Big Damn Hero

Spoiler-free review:

It’s with a flood of emotion that just finished reading the new Firefly novel “Big Damn Hero” by James Lovegrove. Why mixed emotions? It’s a compelling page turner that brought me happily back into the ‘verse, but like all Firefly stories since the show’s cancellation it’s telling a story that probably never would have been told had the show been allowed to evolve naturally throughout the 7 or so seasons it deserved.

Much like the graphic novel “A Shepherd’s Tale”, this now-canonical novel isn’t afraid to dig into the secrets and back stories of our characters. So many elements about why the characters are the way they are find full reveal. Often secondary works such as this go in one of two directions: deifying the characters to make it technically perfect, but so rigid that it’s boring; or taking the Star Trek: Discovery route and cherrypicking from all that’s come before, and creating something new and trendy. This book falls into neither of these traps. A person who’s never seen Firefly before could pick this up and be perfectly comfortable with the story, but those of us who love the series, now have a much deeper understanding of the characters, seeing what’s made them tick in a way that’s perfectly consistently with the show.

My biggest frustration with the book isn’t it’s fault. I feel a sort of post-Christmas ennui that some of the reveals I now understand have taken some of the mystery away from the characters. This isn’t a problem though, it succeeds in humanizing the characters who have always been presented to us warts and all. No-doubt over the course of a Firefly full run we would gotten backstories such as these since all the characters were deliberately designed to have their respective pasts haunting them. Still, once the Christmas gifts have been opened, we can’t help but feel nostalgia for the intrigue they once had.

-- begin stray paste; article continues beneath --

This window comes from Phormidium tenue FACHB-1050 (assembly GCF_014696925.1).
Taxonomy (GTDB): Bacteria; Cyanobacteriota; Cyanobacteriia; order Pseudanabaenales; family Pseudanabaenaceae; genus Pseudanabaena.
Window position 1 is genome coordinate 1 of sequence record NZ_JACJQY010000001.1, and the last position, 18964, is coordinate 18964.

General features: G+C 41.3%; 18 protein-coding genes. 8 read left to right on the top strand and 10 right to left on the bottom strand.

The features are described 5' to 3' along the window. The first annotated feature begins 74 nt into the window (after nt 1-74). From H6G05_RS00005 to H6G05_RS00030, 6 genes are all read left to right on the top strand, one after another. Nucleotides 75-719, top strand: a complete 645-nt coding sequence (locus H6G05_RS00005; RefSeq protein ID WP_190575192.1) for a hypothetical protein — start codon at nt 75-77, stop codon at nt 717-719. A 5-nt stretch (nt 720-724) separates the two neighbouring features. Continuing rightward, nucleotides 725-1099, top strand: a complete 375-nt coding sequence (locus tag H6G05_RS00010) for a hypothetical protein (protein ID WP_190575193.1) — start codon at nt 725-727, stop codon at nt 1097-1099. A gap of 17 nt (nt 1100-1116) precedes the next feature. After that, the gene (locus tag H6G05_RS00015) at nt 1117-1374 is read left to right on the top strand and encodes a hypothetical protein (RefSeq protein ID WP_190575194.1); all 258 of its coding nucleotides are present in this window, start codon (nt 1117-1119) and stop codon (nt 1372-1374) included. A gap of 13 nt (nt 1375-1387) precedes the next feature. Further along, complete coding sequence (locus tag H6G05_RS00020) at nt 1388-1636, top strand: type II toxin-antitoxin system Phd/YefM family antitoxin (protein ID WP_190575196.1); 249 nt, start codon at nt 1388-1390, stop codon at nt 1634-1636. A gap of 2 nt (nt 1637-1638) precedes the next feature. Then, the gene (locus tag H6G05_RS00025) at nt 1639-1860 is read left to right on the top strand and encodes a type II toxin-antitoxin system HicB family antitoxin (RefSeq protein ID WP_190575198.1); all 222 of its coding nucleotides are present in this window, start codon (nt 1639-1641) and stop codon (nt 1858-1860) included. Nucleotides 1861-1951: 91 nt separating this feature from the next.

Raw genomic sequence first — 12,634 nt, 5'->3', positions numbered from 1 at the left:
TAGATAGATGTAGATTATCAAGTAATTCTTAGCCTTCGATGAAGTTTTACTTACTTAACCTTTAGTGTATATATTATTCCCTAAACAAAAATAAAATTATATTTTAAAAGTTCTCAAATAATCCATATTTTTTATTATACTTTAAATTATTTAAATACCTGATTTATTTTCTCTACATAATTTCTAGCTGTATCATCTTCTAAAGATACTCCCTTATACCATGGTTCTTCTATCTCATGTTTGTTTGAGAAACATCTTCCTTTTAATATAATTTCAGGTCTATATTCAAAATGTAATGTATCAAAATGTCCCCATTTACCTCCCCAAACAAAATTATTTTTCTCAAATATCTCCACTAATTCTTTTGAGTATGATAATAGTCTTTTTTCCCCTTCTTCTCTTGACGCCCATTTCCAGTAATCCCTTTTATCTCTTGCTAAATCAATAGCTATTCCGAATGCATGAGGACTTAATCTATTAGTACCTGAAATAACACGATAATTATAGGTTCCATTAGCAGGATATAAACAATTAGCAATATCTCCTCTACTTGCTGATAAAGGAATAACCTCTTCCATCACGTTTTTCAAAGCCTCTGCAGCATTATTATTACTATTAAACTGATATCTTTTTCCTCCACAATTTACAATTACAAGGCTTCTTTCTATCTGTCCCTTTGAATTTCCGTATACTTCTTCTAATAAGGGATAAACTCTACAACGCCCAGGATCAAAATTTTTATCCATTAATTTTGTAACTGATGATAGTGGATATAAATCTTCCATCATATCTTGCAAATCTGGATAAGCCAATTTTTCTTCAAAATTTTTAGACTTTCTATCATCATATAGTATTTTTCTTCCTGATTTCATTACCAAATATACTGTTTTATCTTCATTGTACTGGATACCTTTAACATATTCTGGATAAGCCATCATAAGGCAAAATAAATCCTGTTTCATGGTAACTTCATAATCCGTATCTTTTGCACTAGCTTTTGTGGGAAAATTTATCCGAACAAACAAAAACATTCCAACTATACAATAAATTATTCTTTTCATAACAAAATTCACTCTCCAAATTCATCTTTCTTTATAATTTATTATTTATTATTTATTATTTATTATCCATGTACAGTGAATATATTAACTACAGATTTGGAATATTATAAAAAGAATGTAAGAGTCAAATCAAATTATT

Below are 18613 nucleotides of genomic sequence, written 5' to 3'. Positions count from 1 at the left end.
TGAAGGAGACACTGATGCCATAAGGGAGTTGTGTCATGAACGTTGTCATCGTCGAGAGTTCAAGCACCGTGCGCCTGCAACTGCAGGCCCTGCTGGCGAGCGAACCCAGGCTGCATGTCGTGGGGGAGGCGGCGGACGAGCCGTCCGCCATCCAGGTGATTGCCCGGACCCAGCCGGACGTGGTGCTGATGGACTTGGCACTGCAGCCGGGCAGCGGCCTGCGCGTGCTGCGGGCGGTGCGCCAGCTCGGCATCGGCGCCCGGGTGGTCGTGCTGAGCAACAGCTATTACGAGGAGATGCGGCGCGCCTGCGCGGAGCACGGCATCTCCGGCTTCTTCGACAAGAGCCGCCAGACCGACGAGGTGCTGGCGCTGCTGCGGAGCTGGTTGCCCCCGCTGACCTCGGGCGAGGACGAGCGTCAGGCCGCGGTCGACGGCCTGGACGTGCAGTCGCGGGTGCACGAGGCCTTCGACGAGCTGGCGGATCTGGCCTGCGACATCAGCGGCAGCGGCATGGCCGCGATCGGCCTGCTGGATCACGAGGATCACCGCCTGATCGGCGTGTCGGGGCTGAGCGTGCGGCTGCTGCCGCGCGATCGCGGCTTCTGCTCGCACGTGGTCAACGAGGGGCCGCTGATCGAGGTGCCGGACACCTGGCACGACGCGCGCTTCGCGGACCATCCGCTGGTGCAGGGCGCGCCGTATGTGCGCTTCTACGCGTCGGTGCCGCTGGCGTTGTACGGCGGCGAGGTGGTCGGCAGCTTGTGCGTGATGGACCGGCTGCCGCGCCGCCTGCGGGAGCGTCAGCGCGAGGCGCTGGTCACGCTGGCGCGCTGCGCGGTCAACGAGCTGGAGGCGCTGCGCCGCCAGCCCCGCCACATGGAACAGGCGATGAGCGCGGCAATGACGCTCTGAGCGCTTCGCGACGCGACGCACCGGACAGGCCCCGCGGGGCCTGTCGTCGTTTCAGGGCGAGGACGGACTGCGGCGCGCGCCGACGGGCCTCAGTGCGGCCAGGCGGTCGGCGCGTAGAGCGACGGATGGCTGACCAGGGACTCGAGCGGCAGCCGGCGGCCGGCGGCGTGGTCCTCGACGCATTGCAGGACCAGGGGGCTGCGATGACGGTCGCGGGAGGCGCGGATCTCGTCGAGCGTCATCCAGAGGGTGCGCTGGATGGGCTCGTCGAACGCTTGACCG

Ultimately, Big Damn Hero is a book written by a true fan who probably has more guts in exposing the pasts of the characters while I might have treated certain things more as sacred cows. While much is revealed, it does so opening up new options, and I caught myself fantasizing about a potential followup that was hinted at on the last page. I suspect that story will never happen, but either way, it allowed me to once again explore new stories in my mind, which is definitely the mark of a good book.

The writing is excellent, carefully striding the clever language and Whedonesque humor of the show without falling into parody. For some reason Zoë didn’t always sound natural to me, but pretty much everyone else did. Certain characters were featured far more than others, but that’s natural and probably for the best. I expect they’ll be focused on more in upcoming novelizations. For the record, this was the Captain’s story, although each character had their own moments here or there, including a couple moments where Jayne actually comes through for the crew in unexpected ways.

As far as complaints with the plot, the biggest one I’d have is Zoë. Her past is so intertwined with Mal’s vis-à-vis the war of Independence and they spent most of the novel apart from each other. I had no problem with Zoë’s story except that it was largely in the form of searching for the Captain whereas her war history was the more powerful part of the plot. The end of the story happened rather suddenly and while mostly everything was resolved, we didn’t fully see Zoë’s reaction to why the full events of the story had happened. While I like that her loyalty to the Captain was never in doubt, I think the big climax should have stretched out for several chapters. The author went for action whereas I would have went for drama. The climax is a major event which has serious ramifications for Zoë as well as the captain, but the story was so focused telling Mal’s story, that his first mate’s reaction was one merely of loyalty and stoicism when we know she would have been feeling serious feelings I would have liked to see a bit more. On the other hand, I don’t know how serialized these new novels are going to be, and perhaps the next one will pick up right where this one left off.

Will I read that next one? Faster than you can spit. The Magnificent Nine is due out this month.

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